What Should A Metal Guitarist Learn Pt4
What Should A Metal Guitarist Learn Pt4
Sep 10 2015, 10:09 AM
Group: GMC Instructor
Joined: 11-March 10
Member No.: 9.820
What Should a Metal Guitarist Learn pt4
In the previous part we talked about the importance of muting unwanted string noise. This time we're looking at palm muting. Is there a difference between muting and palm muting? Palm muting is the name we give to an intentional effect which turns a normal signal into a choked, chunky sound.
We use our picking hand to deliberately produce this sound by resting the outer edge of our hand on the strings, reducing the amount of vibration caused by the pick hitting the strings, which gives us that chunky sound we all know and love.
Palm muting was in effect on much of the earliest blues rock recording of the late 60's and the albums of 70's rock giants such as Sabbath and Zeppelin but it wasn't really until the 80's that the advance in gain capabilities and the increase in musical intensity gave us the real sound of the 'chug' and Metallica were perhaps the chuggiest of them all...
...until Anthrax caught up and mastered the art of the tightest chug heard anywhere
and may I even humbly use on of my own creations to demonstrate the power of the chug?
But it's not just rhythm guitar that palm muting works for. Al diMeola is well known for using it to turn his picking runs into staccato bursts, like the one at 4:02
But that's another story for another time!
So we know what palm muting sounds like... how do we do it?
Technically, palm muting is an incorrect term. We don't really use our palm.. we use the outer edge of our hand on the pinky side but "edge of the hand muting" doesn't have the same sound to it, does it?
We need to use the edge of our hand to rest on the strings. Two things we have to take into consideration are:
1: Where we rest our hand along the string's length. Taking into account the distance from the bridge to the end of the neck, between this distance is our main picking / strumming area. In other words, where we normally play, somewhere over the pickups. Depending on whether you're further back or further forward it will give you a different sound.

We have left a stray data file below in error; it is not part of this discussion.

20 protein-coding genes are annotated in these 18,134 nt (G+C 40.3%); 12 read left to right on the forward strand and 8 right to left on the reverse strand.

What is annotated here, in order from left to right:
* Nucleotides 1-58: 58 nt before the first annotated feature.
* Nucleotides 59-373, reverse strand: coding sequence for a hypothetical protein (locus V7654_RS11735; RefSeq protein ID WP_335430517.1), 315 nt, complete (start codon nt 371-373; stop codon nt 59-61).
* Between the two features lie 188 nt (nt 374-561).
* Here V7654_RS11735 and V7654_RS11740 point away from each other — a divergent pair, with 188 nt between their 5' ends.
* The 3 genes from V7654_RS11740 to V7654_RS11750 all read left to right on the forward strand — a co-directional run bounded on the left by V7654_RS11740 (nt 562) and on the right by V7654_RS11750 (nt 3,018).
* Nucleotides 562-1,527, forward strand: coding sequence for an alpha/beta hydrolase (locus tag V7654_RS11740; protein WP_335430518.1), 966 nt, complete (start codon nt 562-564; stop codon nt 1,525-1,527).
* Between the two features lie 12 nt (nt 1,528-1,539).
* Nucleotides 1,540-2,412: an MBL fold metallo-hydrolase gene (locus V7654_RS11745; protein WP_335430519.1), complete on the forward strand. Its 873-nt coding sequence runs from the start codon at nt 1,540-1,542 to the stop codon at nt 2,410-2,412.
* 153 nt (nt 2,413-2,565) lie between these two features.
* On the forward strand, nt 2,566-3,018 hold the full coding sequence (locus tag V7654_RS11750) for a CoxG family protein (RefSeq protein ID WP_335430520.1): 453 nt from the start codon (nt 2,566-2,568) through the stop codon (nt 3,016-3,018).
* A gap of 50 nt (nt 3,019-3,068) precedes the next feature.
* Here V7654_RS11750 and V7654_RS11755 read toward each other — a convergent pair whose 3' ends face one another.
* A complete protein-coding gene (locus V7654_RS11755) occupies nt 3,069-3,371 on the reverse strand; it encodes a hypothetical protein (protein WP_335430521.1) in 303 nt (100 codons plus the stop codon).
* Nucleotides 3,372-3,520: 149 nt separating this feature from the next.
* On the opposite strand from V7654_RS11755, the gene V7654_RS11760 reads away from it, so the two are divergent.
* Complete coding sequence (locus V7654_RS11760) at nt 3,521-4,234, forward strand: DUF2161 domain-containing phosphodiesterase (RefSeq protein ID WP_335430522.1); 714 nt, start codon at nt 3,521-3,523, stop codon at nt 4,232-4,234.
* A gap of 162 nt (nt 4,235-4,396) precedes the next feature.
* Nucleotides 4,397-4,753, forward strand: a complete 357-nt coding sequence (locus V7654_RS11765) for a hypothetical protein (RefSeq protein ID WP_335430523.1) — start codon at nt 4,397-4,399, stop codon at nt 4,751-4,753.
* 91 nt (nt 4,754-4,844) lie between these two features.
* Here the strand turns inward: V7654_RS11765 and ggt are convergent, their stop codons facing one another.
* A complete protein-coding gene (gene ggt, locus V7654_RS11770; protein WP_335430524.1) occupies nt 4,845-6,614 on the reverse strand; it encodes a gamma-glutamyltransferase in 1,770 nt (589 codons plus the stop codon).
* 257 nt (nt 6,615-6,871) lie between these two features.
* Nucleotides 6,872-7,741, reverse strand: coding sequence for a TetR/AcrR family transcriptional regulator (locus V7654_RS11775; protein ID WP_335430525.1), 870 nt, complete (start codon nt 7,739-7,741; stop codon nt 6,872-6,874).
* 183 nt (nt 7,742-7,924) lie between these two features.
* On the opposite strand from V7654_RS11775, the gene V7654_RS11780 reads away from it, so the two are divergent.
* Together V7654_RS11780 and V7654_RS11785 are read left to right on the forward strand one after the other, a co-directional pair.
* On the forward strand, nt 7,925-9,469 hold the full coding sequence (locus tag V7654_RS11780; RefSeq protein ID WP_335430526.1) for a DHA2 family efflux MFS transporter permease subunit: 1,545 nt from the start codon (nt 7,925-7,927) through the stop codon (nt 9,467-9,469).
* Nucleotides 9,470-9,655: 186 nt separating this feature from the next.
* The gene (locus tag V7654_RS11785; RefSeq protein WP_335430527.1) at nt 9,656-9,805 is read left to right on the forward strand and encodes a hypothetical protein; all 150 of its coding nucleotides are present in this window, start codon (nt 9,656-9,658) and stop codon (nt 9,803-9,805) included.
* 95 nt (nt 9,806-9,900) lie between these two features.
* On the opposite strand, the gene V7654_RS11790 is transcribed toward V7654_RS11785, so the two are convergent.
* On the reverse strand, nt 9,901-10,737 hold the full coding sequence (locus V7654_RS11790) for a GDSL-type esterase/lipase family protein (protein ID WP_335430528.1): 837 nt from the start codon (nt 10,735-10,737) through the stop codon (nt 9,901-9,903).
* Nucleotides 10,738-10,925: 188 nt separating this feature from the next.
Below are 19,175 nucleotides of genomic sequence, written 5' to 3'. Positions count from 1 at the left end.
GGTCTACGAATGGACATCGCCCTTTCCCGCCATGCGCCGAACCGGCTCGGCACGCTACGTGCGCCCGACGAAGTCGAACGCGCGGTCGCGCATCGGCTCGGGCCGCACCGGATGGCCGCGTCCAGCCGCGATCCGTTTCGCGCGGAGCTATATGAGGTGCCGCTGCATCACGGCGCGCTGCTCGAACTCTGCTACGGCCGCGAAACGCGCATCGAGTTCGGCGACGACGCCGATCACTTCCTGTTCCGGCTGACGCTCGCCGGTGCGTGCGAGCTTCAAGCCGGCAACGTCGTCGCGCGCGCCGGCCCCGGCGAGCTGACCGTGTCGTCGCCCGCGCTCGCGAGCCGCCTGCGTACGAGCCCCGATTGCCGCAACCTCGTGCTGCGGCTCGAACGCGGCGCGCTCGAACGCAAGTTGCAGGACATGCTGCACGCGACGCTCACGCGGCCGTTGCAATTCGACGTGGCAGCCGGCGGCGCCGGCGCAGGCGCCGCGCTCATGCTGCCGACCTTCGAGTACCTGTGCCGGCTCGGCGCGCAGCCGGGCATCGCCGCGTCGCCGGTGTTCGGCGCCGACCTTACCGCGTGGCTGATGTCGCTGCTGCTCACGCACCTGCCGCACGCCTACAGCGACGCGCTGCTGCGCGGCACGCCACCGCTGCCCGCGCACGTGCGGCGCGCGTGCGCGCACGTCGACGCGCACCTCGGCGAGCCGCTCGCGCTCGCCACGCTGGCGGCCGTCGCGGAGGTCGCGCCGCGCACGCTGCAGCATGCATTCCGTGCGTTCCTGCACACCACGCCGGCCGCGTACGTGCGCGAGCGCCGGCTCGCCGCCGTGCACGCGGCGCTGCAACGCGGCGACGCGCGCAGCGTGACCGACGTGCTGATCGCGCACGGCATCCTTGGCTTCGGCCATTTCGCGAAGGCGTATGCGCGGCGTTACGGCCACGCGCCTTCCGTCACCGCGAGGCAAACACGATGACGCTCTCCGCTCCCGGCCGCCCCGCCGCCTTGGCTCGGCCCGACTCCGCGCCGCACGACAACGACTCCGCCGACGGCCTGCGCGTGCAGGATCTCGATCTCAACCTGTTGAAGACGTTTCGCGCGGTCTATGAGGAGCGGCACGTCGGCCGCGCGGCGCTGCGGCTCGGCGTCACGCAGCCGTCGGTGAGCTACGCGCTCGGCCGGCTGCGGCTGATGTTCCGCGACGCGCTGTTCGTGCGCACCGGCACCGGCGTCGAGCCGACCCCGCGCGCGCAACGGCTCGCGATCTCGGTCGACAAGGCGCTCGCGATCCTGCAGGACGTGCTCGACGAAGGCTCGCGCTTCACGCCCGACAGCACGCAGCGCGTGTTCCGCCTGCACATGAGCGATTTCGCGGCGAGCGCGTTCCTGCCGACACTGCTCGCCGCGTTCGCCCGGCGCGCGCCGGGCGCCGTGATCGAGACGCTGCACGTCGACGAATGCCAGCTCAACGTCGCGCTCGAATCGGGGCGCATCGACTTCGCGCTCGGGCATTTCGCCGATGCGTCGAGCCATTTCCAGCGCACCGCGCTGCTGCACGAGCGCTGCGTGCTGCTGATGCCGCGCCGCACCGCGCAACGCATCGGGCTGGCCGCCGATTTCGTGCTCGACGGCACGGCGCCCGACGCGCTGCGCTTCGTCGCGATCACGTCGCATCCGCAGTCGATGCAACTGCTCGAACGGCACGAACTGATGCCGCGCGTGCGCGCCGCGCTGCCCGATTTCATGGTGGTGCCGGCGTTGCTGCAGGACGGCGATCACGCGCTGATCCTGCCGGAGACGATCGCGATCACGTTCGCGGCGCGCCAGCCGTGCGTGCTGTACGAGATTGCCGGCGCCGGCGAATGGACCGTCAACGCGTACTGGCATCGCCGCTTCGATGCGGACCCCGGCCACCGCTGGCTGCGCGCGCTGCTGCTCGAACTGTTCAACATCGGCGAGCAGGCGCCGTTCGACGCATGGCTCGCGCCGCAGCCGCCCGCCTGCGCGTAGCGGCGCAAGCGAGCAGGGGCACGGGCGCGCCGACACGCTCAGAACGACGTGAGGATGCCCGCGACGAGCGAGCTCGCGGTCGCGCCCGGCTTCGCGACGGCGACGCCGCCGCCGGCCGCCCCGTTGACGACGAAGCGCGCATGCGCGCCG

If you're closer to the bridge end, you will typically get less of a palm muting effect and it will be much lighter.
If you move your hand more into the middle it will make the effect more noticeable and give you more of a Metallica style chug.
There will be a 'sweet spot' where you get the maximum effect of palm muting whilst still retaining as much of the note or chord's identity as possible. This sweet spot can be found near the middle.
If you move your hand even further forward, you'll increase the muting to where it has a strange sort of 'windy' effect, like extra air is passing through your speaker, and the notes or chords become less distinct. This can be an effective sound in itself but be aware that you will lose clarity.
The second thing to take into consideration....
2. How lightly / hard you apply pressure with the edge of your hand. If you lightly rest it over the strings you'll get a more subtle result. Not so chuggy but still with a little bit of crunch.
Listen to the intro to the live version of Hellrider by Judas Priest. Palm muting is occuring but the attack is quite soft.
Hear also the main riff in this track at 1:40.
So you can hear that by using palm muting, you don't have to sound like an 80's thrash band if that's not what you want. You can control the amount of the effect you get from it by varying WHERE you place your hand and how LIGHTLY or HARD you apply pressure with your hand to the strings.
Be aware that the harder you press against the strings, the more you will influence the tuning. You can actually make the strings go sharp, especially if you have a double locking tremolo.
Now that you've had the written explanation, go savour some visual demon(demon?)stration from yours truly!
This lesson deals with muting unwanted noise and palm muting!
I hope you can see how palm muting is an effective tool that we use to shape the sound of our riffs and even our lead guitar playing. It requires exploration in order for you to find out the most effective ways of using it so........ over to you!
Pt 5 can be read here!
This post has been edited by Ben Higgins: Sep 13 2015, 10:39 AM
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